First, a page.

using the forked limb pattern. The latch, too, was a product of the forest.
     A lone window was cut in the same manner as the door. It was fitted with a piece of grained deerskin that had been taken and prepared there in the forest.
     The gable ends were braced with oak poles that ran from the comb and angled down the underside of the roof logs to the center of the cabin. An A-bracework was also placed in the center of the attic, and the structure was ready for the roof.
     The channel logs were now brought in and the laying of the roof began. Two hollowed-out logs were placed with the channel up and nailed down close together. The third log was turned with the channel down and placed over the break. When both sides were covered in this manner, larger cap logs were hollowed and inverted over the comb, covering the top ends of the roof logs.
     The cabin was now ready for chinking, and the only material in its structure that had been packed in was the nails that were used in the roof and in and about the door. The cost of these nails had been exactly $5.92.
     The man then went into the forest and gathered a quantity of moss, which he mixed with moist red clay and pounded into the cracks between the logs. Into this daubing he inserted chips from his hewing, placing them at an angle and at intervals of three to four inches apart.
     All that remained now was the heating and cooking facilities. With the building stones available, the man could have cut an opening in the rear wall and built in a fireplace and chimney. He decided, however, to use a small stove. The only work in installing it would be cutting a hole through the back wall and running the pipe up the outside. He would have to leave a space between the pipe and the wood where it went through the wall. This space could be filled with baked clay or small sandstones mortared together with pounded clay.
     The stove would give better heat on much less wood than the fireplace. He decided that he could pack in the stove and pipe much easier than he could cut and carry the extra wood that would be required for the fireplace.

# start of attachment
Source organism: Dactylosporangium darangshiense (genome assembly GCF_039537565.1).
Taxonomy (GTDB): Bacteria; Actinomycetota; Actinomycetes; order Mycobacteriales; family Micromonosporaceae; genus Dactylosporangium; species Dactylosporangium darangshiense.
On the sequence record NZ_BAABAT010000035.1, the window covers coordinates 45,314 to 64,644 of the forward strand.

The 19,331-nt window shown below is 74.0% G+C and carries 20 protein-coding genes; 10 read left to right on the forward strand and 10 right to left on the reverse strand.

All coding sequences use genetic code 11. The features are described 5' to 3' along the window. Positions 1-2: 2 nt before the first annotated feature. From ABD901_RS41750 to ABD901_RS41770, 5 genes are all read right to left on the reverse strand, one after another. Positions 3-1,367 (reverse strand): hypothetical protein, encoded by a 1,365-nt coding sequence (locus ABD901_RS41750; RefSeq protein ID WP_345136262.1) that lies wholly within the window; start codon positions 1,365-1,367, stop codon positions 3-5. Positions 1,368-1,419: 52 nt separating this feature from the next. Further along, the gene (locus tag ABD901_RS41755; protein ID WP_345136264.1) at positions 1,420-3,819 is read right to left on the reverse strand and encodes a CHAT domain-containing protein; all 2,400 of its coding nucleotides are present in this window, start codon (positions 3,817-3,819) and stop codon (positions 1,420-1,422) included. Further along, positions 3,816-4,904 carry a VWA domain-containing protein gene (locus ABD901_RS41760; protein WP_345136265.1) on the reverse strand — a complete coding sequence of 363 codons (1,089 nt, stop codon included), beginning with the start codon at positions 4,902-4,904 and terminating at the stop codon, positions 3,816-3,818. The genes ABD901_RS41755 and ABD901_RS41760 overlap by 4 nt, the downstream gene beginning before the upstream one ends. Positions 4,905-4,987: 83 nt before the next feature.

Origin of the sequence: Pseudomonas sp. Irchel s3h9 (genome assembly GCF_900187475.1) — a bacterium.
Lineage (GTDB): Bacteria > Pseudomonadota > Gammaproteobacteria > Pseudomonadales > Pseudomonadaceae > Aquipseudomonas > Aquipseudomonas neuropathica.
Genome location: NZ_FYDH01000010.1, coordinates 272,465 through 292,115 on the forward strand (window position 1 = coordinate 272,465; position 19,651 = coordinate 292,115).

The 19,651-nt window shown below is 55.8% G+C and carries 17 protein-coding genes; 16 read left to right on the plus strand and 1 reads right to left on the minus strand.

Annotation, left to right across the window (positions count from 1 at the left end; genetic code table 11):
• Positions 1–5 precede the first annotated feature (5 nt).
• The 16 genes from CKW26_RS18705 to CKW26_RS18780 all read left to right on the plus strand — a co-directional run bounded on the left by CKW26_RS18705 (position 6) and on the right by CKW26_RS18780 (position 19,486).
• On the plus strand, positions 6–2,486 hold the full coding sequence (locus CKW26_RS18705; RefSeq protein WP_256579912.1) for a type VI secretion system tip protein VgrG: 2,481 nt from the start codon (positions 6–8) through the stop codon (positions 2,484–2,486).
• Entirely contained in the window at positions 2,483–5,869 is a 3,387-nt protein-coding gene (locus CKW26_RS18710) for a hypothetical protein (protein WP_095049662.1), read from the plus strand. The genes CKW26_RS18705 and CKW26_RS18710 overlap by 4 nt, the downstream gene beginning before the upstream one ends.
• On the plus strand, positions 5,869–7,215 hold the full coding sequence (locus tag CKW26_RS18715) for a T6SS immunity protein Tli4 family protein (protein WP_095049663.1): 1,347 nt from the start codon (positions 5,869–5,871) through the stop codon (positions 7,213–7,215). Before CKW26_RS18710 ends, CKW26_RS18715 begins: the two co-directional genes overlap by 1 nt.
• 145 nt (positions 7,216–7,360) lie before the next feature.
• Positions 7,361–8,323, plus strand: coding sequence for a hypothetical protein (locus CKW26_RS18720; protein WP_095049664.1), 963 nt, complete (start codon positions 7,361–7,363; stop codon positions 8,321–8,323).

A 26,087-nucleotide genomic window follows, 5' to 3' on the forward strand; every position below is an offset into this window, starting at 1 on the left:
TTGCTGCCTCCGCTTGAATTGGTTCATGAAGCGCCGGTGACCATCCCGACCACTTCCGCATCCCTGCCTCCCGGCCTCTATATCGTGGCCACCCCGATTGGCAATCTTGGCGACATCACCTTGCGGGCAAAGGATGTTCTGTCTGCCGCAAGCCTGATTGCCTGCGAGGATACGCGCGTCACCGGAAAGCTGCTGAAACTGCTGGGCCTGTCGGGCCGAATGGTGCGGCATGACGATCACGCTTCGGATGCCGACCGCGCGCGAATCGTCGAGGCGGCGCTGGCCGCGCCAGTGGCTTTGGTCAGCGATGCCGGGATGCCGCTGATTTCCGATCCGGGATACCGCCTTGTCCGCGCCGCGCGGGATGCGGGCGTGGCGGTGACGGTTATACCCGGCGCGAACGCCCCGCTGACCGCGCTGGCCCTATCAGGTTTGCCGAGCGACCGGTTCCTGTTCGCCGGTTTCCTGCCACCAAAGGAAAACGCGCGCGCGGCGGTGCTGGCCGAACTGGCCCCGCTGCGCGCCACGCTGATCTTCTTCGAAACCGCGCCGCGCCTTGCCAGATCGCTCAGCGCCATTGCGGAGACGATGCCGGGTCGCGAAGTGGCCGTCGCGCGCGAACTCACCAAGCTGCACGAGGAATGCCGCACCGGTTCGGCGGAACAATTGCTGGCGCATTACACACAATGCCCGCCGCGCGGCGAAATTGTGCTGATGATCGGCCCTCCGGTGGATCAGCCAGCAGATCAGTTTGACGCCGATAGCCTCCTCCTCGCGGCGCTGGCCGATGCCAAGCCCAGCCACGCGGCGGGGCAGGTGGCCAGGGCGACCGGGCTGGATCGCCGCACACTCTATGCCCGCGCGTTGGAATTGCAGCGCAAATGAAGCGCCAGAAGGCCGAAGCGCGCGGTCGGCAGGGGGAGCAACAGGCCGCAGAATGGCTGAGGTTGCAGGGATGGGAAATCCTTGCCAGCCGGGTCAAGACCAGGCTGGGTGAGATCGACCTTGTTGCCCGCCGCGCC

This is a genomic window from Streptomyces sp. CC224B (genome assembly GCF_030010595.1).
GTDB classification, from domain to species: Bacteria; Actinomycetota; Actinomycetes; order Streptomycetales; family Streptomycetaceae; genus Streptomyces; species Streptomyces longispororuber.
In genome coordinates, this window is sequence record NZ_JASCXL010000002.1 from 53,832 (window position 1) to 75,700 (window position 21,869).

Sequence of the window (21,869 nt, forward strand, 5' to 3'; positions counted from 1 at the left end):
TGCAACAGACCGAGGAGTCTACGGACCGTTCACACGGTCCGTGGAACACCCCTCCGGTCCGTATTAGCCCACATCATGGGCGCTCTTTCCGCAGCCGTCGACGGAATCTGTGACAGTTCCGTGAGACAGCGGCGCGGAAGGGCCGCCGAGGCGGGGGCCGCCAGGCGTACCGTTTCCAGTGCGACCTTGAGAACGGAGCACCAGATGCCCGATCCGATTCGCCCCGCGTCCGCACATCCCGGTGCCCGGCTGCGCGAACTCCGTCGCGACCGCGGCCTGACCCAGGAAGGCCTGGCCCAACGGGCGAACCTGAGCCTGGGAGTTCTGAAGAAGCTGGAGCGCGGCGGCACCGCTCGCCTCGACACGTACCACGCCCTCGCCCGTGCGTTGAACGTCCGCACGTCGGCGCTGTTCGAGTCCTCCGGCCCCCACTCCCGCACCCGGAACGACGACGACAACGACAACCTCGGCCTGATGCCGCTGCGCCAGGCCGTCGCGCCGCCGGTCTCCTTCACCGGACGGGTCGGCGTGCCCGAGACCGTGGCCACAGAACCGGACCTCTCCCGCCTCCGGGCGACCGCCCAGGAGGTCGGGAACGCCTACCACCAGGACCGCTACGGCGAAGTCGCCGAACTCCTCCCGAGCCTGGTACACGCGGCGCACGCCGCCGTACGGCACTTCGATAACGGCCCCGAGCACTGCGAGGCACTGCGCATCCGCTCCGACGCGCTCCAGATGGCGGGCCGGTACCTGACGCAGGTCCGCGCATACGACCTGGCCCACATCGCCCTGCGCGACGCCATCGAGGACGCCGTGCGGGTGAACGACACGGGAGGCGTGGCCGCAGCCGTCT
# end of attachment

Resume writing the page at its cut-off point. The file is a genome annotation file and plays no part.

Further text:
When the cabin was completed the man counted the logs and found that there were two dozen 16-foot logs in the side walls, 26 12-foot logs in the ends, 15 17 1/2-foot roof support logs, including the ridgepole, and seven gable end logs that ran from 10 1/2 feet at the bottom of the triangle to 18 inches at the top. There was a total of 68 8-foot channel logs in the roof, with four 5-foot cap logs on the comb. The door had taken seven 6-foot pieces plus the braces, and the attic floor was made up of 48 white oak poles that were 10 1/2 feet long, except for the cut-out opening. There were two 16-foot joists, two 6-foot door jambs, door bolt and catch, and the poles used in the attic bracework. The hinges were of four 4-foot oak pieces that would normally have been discarded as worthless.
     All this, and one piece of grained deerskin, every item but the nails a product of the forest about him.

Photo 9
Figure 9. Roof ridge is capped with hollow logs. Cabin is complete now except for chinking. Use moss mixed with clay or cement for this. Nails driven between logs help hold chinking in place.


Photo 10
Figure 10. Door is six-foot logs held together with strong Z-brace on inside. Oak hinges (A) are pegged to wall cap (B). C is top of right door jamb; D shows log space prepared for chinking.